Popular as he was in international aid circles and New York Times (and Daily Beast) op-eds—and even among Israelis—Fayyad had no democratic Palestinian constituency to speak of. As Archie Bunker once said of then-President Gerald Ford, “He’s doing a great job for a guy nobody voted for.”
Who lost Salam Fayyad? The resignation-dismissal of the respected Palestinian Prime Minister has provoked plenty of finger-pointing. Every Mideast pundit has a favored Western villain: it was intransigent Israel’s fault; overly-Zionist Congress is to blame; evil Bibi Netanyahu did him in; weak President Obama hung him out to dry; it was those obstacle-to-peace settlers. The New York Times’ Thomas Friedman, in fact, couldn’t choose just one—he accused all of the above in his April 24 column.
Such analyses are themselves evidence of a fundamental problem with Fayyad’s tenure: popular as he was in international aid circles and New York Times (and Daily Beast) op-eds—and even among Israelis—Fayyad had no democratic Palestinian constituency to speak of. (Friedman, at least, added other Arab leaders to his hall of blame.) Furthermore, Fayyad’s foreign fan club, seldom holding the Palestinians themselves responsible for anything, did little to coax the populace toward his camp.
Archie Bunker once said of then-President Gerald Ford, “He’s doing a great job for a guy nobody voted for.” However well Fayyad did, his “emergency” prime minister appointment was never ratified by the legislature or the voters.
He did face election in 2006, leading his “Third Way” party, preaching reform of corrupt security forces, clean and transparent government, and Palestinian progress toward independence not through armed struggle with Israel but through socioeconomic progress and democratic institution-building. As a finance minister with a decent record of fighting corruption (for example, he instituted direct deposit of salaries to employee accounts, replacing the existing skim-from-the-bag-of-cash system), he was already admired internationally: he was The Great Palestinian Hope.
And his party won…two seats out of 132; Fatah and Hamas won a combined 129. For the Palestinian voters, there was no Third Way.
Following strife between Gaza and Ramallah, Fayyad was appointed PA Prime Minister. But a Third Way PM in the land of Fatah and Hamas is like an honest accountant grudgingly appointed to oversee two rival organized crime families in the same town. Fayyad proved useful to both sides for a time, as the confidence he inspired internationally secured fantastic amounts of foreign aid—between 15 and 30 percentof the PA’s GDP.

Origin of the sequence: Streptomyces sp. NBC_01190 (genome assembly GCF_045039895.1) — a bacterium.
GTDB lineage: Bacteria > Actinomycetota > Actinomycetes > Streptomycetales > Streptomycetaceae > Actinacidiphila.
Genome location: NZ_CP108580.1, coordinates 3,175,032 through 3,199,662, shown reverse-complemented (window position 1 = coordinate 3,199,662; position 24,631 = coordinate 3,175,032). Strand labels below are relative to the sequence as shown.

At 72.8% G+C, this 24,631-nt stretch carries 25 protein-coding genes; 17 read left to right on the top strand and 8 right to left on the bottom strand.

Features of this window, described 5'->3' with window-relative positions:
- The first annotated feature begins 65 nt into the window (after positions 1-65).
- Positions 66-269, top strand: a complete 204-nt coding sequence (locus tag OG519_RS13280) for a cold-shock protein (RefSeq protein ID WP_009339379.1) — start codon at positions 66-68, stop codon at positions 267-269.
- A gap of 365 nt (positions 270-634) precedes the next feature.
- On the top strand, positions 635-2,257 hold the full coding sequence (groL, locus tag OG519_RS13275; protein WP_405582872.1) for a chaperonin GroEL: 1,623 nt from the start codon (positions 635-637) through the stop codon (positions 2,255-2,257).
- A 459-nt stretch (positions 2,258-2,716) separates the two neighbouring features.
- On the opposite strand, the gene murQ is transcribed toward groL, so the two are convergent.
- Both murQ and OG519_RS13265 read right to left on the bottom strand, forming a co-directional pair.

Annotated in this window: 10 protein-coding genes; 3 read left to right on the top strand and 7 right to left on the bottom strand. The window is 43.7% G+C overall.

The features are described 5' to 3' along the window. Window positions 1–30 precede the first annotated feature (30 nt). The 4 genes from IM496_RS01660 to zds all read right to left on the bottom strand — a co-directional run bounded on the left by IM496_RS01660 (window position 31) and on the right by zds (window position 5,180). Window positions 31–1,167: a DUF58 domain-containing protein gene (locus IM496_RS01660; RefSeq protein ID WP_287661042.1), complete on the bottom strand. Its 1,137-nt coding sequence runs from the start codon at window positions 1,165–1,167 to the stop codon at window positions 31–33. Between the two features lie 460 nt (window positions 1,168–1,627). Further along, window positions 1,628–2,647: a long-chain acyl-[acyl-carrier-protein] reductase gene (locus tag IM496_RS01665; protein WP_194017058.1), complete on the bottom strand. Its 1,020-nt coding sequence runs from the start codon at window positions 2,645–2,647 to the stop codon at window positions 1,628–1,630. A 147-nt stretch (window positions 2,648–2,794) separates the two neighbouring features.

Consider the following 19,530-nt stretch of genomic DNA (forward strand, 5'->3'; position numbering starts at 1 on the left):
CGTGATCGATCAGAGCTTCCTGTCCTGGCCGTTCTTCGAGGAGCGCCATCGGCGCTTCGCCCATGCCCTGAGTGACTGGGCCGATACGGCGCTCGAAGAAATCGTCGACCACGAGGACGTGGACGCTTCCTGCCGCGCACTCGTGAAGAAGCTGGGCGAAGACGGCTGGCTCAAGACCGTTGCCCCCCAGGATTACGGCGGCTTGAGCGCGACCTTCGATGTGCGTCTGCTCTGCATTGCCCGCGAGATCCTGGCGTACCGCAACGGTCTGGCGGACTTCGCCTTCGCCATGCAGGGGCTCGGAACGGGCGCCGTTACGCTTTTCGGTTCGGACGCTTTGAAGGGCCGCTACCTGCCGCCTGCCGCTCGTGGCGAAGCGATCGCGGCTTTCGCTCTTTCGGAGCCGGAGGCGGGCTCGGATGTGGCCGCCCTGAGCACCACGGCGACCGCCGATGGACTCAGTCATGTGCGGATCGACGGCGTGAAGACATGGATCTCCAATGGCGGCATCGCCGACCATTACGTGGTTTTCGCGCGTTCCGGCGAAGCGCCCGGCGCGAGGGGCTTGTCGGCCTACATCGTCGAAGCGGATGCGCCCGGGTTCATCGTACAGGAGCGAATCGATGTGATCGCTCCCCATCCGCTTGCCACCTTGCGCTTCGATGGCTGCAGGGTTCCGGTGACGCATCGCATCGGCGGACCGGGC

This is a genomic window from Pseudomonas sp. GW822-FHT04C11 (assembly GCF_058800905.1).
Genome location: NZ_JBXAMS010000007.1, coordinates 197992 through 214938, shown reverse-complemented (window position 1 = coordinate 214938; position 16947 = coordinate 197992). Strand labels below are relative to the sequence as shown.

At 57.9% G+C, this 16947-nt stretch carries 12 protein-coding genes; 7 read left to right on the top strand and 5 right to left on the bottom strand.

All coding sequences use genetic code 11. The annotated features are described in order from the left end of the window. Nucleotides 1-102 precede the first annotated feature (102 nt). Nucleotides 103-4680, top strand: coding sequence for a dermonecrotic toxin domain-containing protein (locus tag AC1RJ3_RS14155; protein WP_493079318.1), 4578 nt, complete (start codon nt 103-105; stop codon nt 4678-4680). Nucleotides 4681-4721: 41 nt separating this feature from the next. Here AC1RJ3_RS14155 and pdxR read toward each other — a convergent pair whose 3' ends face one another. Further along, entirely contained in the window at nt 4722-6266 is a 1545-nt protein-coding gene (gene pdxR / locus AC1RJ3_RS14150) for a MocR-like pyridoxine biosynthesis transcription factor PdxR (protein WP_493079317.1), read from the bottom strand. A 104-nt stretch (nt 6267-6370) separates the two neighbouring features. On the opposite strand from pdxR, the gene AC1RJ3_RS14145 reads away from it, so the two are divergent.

Fayyad worked seriously toward establishing a de facto functioning state and economy. Understanding Israel’s safety concerns, he noted that “as long as the Israelis have no security, the Palestinians will have no security, either.” Between restoring some semblance of law and order, diminishing corruption, and properly channeling enough foreign aid to open dozens of schools and health clinics and to pave 1,000 miles of roads, he engineered GDP growth at a red-hot 9 percent annual rate.
From Israel’s perspective, Fayyad wasn’t perfect. He theatrically threw Israeli settlement goods on bonfires and led raids into Palestinian kitchens to ensure there were no Israeli settlement products present. But if the peace process were to go anywhere, it would be through the widespread renunciation of violence, economic progress and political stability Fayyad promoted.
But “Fayyadism” never controlled the PA. Mahmoud Abbas and his Fatah syndicate still wielded the political power. Once Abbas’s kleptocrats felt Fayyad had outlasted his managerial usefulness, it was ma’a salama, Salam—goodbye.
Though generally ignored by the international press, it is “Abbas-ism” that rules the PA. Abbas makes occasional publicized statements conciliatory to Israel, but he maintains a flirtatious relationship with Hamas, religiously committed to Israel’s destruction. His anti-Israel incitement in PA media, mosques and schools approaches worst-ever levels. He regularly refersto all of Israel as occupied, accuses Israel of “daily killing our unarmed people,” “assaulting Islamic and Christian holy sites,” and “pursuing its hobby—murder and destruction.” He claims(imaginary) Israeli excavations “under the foundations of the [Al-Aqsa] Mosque continue, with the aim of causing its structure to collapse.” He glorifiesthe perpetratorsof the most grisly terror attacks against Jews. And he demands peace-process preconditions so unserious that even the Likud-loathing Obama administration won’t bite. The pundits yawn.
A December 2012 Arab Organization for Human Rights reportassigned Abbas “complete responsibility” for PA “inhumane practices and human rights violations” against Palestinian civilians, including documented torture of thousands of PA detainees, resulting in many deaths or “chronic illnesses.” Where was the outcry?
Those Palestinians who strive for a prosperous, functioning state while tolerating a Jewish Israel next door are Fayyad’s constituents; those whose Palestinian identity remains defined primarily through the endless struggle to eliminate the Jewish State, no matter how dystopian their own future, are the Fatah/Hamas adherents. Sadly, the population remains heavily in the Fatah/Hamas camps.
Seventy-eight percent of aid to Palestinians—up to 24 percent of GDP—comes from the U.S. and Western countries; couldn’t that leverage have been used to weaken Abbas-ism, and nudge the population toward Fayyad? Might all those NGOs, journalists and diplomats, loudly excoriating every move of Bibi Netanyahu but silently regarding Abbas’s excesses, have swung the population toward Fayyadism?
To such pundits and diplomats now looking to assign blame for Fayyad’s fall, might I suggest: start by looking in the mirror.